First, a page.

More on TV and the Jesus Tradition

The conversation about Doctor Who and the Jesus tradition is spreading. Judy Redman, and Mark Goodacre are both involved on their respective blogs.

The idea is to find a scenario in which people get to hear/see something once, as they might on TV, and then check recall in various scenarios: if they don’t discuss the episode, if they do discuss it and whether they do so frequently or infrequently, if they pass the information on to someone who missed the episode, etc.

The aim is to find as similar a scenario to that envisaged in the case of early Christianity, in which words were spoken by Jesus and remembered and passed on orally before being written down. That’s why it would be crucial to stipulate that those participating n the experiment not DVR or download the episode and re-watch it.

Such an experiment might tell us important things about memory. That we need to look to TV for something comparable to Jesus in terms of the devotion of people in our time and their interest in remembering and interpreting what was said, is also perhaps worth reflecting on!

In the mean time, I’d be interested to hear from Lost fans who have only seen episodes once. If at some point you go back and watch an episode again, please leave comment here about the accuracy of your recall!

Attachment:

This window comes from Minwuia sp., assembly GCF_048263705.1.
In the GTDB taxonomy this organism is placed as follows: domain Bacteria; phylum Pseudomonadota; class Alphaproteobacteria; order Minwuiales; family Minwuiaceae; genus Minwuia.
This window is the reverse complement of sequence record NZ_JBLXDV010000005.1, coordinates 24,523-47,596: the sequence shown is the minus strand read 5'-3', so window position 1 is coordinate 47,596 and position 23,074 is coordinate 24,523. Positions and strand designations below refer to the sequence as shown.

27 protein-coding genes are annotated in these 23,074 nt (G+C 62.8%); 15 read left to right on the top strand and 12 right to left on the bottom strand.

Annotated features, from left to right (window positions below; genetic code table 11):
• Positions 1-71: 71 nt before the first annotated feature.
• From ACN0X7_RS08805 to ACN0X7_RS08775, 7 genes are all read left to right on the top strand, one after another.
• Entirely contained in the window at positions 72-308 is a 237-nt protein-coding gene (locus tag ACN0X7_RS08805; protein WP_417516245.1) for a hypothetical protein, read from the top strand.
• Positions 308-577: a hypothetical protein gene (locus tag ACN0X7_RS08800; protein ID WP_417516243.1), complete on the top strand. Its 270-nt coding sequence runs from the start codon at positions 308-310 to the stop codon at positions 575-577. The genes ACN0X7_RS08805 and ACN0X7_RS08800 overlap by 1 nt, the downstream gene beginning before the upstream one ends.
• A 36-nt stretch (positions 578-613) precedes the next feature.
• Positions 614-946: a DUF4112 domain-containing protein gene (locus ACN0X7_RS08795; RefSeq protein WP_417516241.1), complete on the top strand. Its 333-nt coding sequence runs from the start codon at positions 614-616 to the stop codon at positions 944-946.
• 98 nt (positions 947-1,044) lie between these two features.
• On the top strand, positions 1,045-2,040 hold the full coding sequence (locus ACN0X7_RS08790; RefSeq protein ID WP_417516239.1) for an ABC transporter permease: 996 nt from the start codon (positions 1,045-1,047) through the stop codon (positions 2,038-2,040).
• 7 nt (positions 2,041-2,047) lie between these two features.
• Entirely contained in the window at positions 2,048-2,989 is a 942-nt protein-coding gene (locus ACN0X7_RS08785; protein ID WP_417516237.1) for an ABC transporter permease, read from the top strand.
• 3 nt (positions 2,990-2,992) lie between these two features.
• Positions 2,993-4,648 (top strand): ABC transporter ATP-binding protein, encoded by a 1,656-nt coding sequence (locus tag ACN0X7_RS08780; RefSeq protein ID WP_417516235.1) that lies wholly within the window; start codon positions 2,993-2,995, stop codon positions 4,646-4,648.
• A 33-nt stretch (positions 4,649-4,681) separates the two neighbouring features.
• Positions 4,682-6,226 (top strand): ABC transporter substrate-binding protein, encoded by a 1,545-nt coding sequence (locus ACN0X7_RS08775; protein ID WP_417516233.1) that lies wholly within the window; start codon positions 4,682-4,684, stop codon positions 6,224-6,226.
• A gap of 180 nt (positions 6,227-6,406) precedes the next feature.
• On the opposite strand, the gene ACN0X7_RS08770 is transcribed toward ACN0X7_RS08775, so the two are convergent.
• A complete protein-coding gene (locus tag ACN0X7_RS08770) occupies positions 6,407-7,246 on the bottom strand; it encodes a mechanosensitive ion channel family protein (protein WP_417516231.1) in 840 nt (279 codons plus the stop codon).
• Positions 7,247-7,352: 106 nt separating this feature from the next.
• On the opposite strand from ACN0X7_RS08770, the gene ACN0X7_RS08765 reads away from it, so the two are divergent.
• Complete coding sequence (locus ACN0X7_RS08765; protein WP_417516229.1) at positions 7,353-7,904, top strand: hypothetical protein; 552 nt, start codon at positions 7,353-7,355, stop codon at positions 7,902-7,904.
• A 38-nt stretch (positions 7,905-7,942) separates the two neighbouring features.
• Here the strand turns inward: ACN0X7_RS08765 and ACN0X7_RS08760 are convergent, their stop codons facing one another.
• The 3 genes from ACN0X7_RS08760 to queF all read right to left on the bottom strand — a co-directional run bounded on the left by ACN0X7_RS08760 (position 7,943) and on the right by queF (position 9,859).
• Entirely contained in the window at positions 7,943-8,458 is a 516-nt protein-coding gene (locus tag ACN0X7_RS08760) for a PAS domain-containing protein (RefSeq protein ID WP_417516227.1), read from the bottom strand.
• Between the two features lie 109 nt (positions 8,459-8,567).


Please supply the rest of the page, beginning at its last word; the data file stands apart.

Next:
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  • stephen

    James, I would think one problem with this study is that we can't replicate the ability of people to remember events and spoken words like they did 2000 years ago, before the advent of memory crutches like mass produced books and Google. I have heard it said that 10 year old boys memorized the Torah back in Jesus' day. I think our ability to remember accurately has greatly atrophied since then.

  • James F. McGrath

    Stephen, there are both grandiose and pessimistic claims made about oral cultures and the ability to remember. The truth probably lies somewhere in between. But at any rate, the case you mention is different from the case of the early transmission of sayings of Jesus and stories about him. The Torah is a text, and through repeated reading and hearing, it is possible to "inscribe" the text into one's memory. But without textual assistance, it is not at all clear that the composers of stories could maintain verbatim accuracy, much less that their hearers could reproduce long stories verbatim without the use of writing. And that is the point of the experiment this post envisages.